Swearing In of fire chief Tony Kimbrough

Mayor Michael Whisenant administers the oath of office to Tony Kimbrough, who was recently named Fayetteville’s fire chief.

Personnel issues, including hiring an office assistant and a human resources generalist, administering the oath of office to the newly-appointed fire chief, naming an interim city administrator and determining the stipend for the interim building inspector were topics of discussion during the Board of Mayor and Alderman meeting last Tuesday.

Mayor Michael Whisenant administered the oath of office to Tony Kimbrough, who was recently named fire chief following a year-long search, during which time Police Chief Richard Howell served as interim fire chief. During the time, Howell was paid a stipend of almost 22%. A stipend is defined as a regular or fixed payment as a salary for services rendered. Now that a fire chief has been hired, Howell will no longer receive the stipend.

As acting city administrator Chief Howell announced that Monica Sumner has been hired as office assistant at city hall and will work under the direction of Administration Director Pam Gentry and Finance Director Stacey Rozell. Ashlee Fuqate has been hired as Human Resources Generalist. Gentry will be her supervisor.

Public Works Director Eddie Plunkett was named interim building inspector following the resignation of Tom Batchelor, who held the position for six months. Plunkett, who is a certified building inspector, has previously served as interim. The Sept. 9 Work Session Agenda listed a stipend of “22.1% increase” to be considered.

Alderman Dorothy Small recommended paying no more than 16%, saying that the city had paid for Plunkett to receive his certification and she felt he should receive the same amount as he had previously received when serving in this capacity.

Plunkett told the board he felt he should be treated the same as others who receive larger stipends, noting his years of service to the city and his experience. The motion to place the stipend increase on the BOMA meeting agenda was approved 4-1 with Alderman Donna Hartman voting no after supporting the 22.16% increase. Alderman Jeff Alder was absent from the meeting. The board cannot vote to allocate any funding during a work session.

During the regular BOMA meeting, Hartman made a motion to give Plunkett the 22% stipend and said, “based on his 25 years with the city, 19 as a department head, he is certified and deserves this.” Her motion didn’t receive a second.

Alderman Small made a motion to pay a 15.15% stipend, the same amount previously given “when he took over the job before.” Vice Mayor Danny Bryant seconded the motion.

During discussion, Hartman said, “I feel this is discrimination against Mr. Plunkett. Others receive 22%. There is no policy or procedure on how we decide an amount. Is it a figure or percentage pulled out of someone’s head? Previously, the city administrator determined an amount. How do we arrive at these numbers? I feel he has the qualifications and deserves more.”

The motion passed to give a 15.15% passed with a 4-1 vote, with Hartman voting no.

Later in the meeting, Howell was named interim city administrator to serve “temporarily” until a full-time administrator is hired. He will receive a stipend.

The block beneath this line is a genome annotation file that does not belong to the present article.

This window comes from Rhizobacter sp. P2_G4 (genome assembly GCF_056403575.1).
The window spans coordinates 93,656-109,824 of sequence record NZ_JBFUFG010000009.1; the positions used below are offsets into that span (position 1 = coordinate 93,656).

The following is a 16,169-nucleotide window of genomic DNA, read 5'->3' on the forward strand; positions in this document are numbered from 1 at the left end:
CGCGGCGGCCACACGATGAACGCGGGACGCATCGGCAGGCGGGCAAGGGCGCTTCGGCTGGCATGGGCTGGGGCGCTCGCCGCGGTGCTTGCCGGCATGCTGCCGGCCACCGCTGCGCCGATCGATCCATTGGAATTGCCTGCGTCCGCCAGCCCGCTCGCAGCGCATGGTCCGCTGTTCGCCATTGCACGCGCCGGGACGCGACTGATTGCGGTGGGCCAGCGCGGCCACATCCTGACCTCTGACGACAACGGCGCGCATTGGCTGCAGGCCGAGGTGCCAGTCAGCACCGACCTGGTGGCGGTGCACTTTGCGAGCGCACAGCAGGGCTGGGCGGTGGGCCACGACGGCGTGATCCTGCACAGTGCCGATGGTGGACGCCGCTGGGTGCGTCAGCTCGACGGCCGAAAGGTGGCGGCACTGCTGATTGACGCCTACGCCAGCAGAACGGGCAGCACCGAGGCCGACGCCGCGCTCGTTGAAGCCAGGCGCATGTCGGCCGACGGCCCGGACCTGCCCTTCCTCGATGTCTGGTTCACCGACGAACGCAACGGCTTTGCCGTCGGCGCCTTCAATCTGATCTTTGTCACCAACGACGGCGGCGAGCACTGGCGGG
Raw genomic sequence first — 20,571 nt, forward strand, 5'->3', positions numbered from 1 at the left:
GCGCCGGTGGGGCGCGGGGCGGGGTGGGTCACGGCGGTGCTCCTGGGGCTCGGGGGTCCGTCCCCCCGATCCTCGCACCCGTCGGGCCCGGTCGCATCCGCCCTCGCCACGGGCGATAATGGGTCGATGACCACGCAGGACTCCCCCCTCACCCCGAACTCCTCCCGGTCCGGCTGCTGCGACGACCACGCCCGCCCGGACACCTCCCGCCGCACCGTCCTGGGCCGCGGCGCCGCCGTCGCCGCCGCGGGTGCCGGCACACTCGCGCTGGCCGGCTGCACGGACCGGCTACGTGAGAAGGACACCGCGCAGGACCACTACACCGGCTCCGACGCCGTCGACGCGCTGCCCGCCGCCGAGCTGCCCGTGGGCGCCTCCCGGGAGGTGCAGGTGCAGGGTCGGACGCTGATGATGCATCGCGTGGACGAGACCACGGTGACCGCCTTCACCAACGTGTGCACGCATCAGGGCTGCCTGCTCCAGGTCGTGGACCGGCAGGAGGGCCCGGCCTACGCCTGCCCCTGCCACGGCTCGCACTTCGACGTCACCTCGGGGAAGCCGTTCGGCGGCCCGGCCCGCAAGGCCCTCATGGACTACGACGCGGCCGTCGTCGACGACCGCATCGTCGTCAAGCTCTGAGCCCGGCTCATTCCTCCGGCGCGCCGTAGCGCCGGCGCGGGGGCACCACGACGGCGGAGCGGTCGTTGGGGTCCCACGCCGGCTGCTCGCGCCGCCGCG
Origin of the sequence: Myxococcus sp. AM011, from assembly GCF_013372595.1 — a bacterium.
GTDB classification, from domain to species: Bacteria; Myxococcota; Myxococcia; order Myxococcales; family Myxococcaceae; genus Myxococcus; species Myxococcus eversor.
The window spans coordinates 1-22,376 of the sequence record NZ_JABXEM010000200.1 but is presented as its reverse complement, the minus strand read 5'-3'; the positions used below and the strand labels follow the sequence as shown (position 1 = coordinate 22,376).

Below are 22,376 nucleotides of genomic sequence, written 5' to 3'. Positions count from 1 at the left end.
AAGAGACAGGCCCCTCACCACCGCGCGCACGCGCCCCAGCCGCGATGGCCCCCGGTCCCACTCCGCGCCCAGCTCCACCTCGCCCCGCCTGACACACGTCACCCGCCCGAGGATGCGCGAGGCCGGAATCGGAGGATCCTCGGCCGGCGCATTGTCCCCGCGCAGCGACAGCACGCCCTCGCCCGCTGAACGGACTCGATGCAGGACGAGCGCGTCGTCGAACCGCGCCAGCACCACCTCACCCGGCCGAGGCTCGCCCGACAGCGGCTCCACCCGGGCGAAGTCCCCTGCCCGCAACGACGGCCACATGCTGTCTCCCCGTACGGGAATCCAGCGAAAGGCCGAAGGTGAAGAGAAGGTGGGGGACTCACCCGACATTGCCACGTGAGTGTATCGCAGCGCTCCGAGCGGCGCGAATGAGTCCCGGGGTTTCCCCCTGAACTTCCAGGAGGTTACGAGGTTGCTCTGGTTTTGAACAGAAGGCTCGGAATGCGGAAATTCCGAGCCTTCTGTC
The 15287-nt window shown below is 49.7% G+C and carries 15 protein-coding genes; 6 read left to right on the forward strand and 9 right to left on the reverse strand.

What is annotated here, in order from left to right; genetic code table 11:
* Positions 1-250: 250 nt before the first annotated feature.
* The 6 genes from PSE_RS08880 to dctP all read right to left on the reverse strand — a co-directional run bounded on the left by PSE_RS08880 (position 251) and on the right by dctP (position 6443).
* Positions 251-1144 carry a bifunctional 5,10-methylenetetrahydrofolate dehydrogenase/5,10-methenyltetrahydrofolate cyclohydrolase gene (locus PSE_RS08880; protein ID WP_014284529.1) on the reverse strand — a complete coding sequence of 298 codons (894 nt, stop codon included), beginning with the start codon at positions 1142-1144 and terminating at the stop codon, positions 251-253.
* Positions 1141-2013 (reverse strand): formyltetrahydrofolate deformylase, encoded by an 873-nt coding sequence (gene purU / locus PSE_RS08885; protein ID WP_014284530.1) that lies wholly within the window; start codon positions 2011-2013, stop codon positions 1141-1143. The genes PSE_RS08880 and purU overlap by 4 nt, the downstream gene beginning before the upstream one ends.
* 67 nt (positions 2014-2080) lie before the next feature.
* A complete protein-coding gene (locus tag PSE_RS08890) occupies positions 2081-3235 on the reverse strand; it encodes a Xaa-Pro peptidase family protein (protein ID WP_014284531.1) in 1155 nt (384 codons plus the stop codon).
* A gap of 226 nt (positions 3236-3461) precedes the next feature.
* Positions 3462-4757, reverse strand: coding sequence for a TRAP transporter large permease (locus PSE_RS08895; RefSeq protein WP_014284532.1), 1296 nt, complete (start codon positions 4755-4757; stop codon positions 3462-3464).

Mayor Whisenant said that Howell was named assistant city administrator several years ago and has been serving in that capacity since Scott Collin resigned several weeks ago.

The vice mayor made a motion to approve Howell as interim city administrator with “full authority of the charter and municipal codes and personal policies, at his discretion.”

Hartman reminded the board that when the Tennessee Municipal Technical Advisory Service (MTAS) representative met with them, “he kept referring us back to the Charter. Section 2 states that the city administrator recommends an individual to serve as acting administrator. That was done.” When a city administrator vacates his position …  the board may appoint a qualified person” until a permanent city administrator is hired.

“I believe it would serve the city better to go back into discussion with MTAS to get an interim city administrator who has experience,” Hartman said. “This can be done within a reasonable cost to the city where we don’t have to pay insurance and benefits.”

Bryant said the charter defines in detail the responsibilities and education level of a city administrator. “What it doesn’t define, but leaves to board discretion … the board may appoint a qualified interim. Several years ago, when the board appointed the police chief as assistance city administrator, we did so at the recommendation of the city administrator based on his knowledge of what the person could do. The board ratified what the city administrator asked.”

Bryant said the board should take into consideration the kind of job Howell has been doing.

“We don’t need to keep kicking this further down the road,” Bryant said. “The MTAS man didn’t want to have anything to do with this. If we try to find someone from no telling where, that person would have to be trained and would need to know the issues. We’re dealing with a lot of issues and Chief Howell knows the issues. Chief Howell would have to train that person. This isn’t anything personal. We just need to get this office filled and move on.”

“There are city administrators who know the basic facts,” Hartman responded. “Coming in they would just need to learn the people and the issues. They have dealt with these things before. The man from MTAS said ‘refer to the Charter.’ That’s what I’m doing.”

“So did I,” Bryant said. “I feel this is just a difference of opinion and I respect everyone’s opinion 100%. This is the quickest way and the best way.”

The motion was approved by a 4-1 vote, with Hartman voting no.